Since the Sony hack, which breached thousands of confidential company emails and made terrorism threats against any US cinemas that aired ‘The Interview’, our newspapers have been filled with accounts and updates on the cyber-vandalism incident. After the FBI claimed that hackers, working under the codename ‘Guardians of the Peace’, were in fact representatives of North Korea, America has imposed economic sanctions against three North Korean companies and ten government officials. While seemingly an appropriate and (if you’ll forgive the pun) peacekeeping response, this retaliation is in fact highly provocative and unjustified.

Multiple experts, including Marc Rogers (Cloudfare Principle Security Researcher) have come forward to question whether the communist regime really was behind the hacks. He has claimed that it “feels more like someone who had an issue with Sony”, writing in The Daily Beast that it was most likely a disgruntled employee. This seems highly likely, especially when one takes into account that it was not until the media made the link between the ‘Guardians of the Peace’ and ‘The Interview’ that hackers started mentioning the film.

North Korea’s National Defence Commission (NDC) has in fact accused Washington of “groundlessly linking the unheard of hacking at the Sony Pictures Entertainment to the DPRK.” While labelling the act a “righteous deed”, they deny any involvement.

Why would such a reactionary country, quite willing to make nuclear threats and arguably racist remarks about America’s leader (they have labelled Obama a ‘monkey’ on multiple occasions) deny involvement in an act which they clearly approve of, unless they truly did have nothing to do with it? Similarly, if the FBI really does have conclusive proof that North Korea was to blame, why hide it?

It seems that instead, the White House may be trying to make an example of the country, rather than acting justly.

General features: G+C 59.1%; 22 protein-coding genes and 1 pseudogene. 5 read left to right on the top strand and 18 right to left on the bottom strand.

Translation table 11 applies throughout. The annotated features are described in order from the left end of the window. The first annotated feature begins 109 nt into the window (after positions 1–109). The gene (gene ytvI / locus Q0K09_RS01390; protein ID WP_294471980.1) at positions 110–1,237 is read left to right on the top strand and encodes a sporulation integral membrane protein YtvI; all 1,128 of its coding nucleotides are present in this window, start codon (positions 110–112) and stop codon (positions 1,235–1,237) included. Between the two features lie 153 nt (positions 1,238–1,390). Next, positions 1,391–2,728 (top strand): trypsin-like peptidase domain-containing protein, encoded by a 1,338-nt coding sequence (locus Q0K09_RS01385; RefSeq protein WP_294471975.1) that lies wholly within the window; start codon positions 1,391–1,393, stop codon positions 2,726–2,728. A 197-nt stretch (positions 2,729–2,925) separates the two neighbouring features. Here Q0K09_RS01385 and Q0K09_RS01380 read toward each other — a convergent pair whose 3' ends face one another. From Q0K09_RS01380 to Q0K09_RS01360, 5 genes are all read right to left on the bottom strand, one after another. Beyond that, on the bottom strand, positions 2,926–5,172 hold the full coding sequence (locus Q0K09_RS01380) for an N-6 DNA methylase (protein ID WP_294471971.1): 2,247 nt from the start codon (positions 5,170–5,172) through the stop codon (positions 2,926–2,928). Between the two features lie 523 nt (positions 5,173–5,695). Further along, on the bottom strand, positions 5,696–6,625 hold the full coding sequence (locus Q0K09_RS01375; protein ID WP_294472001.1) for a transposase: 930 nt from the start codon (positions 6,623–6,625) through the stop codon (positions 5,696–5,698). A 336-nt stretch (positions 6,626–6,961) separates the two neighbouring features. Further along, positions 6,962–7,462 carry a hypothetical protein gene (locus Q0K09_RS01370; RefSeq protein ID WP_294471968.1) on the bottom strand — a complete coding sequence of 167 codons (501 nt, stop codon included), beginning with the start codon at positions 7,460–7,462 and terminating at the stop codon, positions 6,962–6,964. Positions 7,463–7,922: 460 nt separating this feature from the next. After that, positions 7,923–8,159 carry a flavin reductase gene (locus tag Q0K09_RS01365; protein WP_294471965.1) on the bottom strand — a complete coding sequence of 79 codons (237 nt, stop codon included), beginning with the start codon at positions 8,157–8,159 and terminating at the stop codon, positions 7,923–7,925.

Dan Roberts, Washington Bureau chief for The Guardian, reports that the US’s latest actions are designed to complement existing sanctions against North Korea’s attempts at nuclear proliferation. He argues that the specified agencies and individuals were not targeted because the US believes they were directly involved in the hack.

But if the US were justly retaliating to a specific attack, the Sony hack, why would they target those not involved?

The Treasury Secretary Jack Lew stated that: “Even as the FBI continues its investigation into the cyber-attack against Sony Pictures Entertainment, these steps underscore that we will employ a broad set of tools to defend US businesses and citizens, and to respond to attempts to undermine our values or threaten the national security of the United States.”

Let’s look at the implications of this statement for a moment. The FBI has not finished its investigation. It “continues” to examine the situation as economic sanctions are placed upon individuals who most likely had nothing to do with the hack. The US acts so as to send a message to North Korea, that it may not “threaten the national security of the United States,” as Secretary of the Treasury Jacob J. Lew said. If we were certain that this was a threat to US security, this would be an appropriate response. However, with doubt being voiced by numerous experts, we have not yet proved ‘beyond all reasonable doubt’ that the country being punished is to blame – or even involved.

Not only this, but the hacking of the private company was used by Obama in his last press conference of 2014 as proof that it is “so important for Congress to work with us to get a bill passed that allows for the kind of information sharing we need,” and that “this points to the need for us to set up an international community … to set up some rules of the road.” The incident is actively being used to forward government proposals.

While I disagree with the overwhelming majority of the statements issued by the North Korean government, it seems that they may have been correct to label Obama “reckless” in his reaction to the Sony hack. In a world where we advocate the innocence of parties until proven guilty as well as freedom of speech, Obama’s desperation to make an example of North Korea, before investigating the issue fully, seems to be more a political move than a judicious one.